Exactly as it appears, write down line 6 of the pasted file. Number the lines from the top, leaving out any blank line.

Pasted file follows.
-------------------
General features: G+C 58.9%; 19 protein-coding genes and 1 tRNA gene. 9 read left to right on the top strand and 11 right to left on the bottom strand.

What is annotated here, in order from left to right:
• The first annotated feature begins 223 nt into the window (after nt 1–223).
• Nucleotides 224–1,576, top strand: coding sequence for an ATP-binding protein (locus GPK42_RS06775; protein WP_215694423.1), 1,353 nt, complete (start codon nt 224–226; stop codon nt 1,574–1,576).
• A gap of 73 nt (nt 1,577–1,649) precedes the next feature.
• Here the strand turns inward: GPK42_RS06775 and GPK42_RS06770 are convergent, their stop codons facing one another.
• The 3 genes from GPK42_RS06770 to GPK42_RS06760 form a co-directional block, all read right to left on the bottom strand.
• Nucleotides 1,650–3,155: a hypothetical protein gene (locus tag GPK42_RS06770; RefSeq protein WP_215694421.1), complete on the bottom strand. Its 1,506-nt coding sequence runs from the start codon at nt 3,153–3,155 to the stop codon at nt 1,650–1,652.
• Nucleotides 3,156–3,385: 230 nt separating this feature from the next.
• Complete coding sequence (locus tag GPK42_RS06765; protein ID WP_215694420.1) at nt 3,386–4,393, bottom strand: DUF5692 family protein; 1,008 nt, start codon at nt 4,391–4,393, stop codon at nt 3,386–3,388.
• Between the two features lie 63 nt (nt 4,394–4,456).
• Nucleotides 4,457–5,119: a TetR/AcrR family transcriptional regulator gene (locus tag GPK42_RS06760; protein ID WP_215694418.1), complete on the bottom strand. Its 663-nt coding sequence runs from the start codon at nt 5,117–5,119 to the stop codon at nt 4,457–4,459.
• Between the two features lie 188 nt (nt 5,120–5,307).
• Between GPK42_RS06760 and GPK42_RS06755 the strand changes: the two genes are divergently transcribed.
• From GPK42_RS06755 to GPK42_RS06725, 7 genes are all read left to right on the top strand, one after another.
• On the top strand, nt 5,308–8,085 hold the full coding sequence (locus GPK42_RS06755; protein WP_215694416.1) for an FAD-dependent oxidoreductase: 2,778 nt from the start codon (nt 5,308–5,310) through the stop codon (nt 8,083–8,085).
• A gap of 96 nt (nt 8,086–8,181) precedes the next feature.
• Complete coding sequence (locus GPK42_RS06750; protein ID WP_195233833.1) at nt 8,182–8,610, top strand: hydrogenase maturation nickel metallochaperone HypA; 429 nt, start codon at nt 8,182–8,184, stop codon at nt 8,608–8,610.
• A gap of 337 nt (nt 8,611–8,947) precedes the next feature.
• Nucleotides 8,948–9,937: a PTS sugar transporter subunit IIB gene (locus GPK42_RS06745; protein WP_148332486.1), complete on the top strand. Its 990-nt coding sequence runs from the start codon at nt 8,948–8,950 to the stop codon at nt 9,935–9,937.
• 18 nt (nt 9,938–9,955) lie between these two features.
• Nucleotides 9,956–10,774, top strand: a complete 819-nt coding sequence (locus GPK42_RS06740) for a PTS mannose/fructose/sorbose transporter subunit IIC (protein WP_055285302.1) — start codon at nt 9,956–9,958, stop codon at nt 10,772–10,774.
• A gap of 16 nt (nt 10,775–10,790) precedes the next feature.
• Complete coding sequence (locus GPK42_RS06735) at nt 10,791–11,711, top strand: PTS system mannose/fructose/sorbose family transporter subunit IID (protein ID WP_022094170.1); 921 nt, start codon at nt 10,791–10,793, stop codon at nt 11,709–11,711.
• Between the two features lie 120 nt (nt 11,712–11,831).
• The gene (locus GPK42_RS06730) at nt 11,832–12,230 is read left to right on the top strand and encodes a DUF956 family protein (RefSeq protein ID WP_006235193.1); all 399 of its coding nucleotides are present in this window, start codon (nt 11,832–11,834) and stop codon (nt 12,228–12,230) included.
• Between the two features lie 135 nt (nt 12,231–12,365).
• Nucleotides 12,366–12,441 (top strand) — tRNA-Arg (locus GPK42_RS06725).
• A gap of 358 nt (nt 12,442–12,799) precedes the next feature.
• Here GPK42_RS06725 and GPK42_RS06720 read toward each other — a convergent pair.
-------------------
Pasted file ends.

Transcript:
• Here the strand turns inward: GPK42_RS06775 and GPK42_RS06770 are convergent, their stop codons facing one another.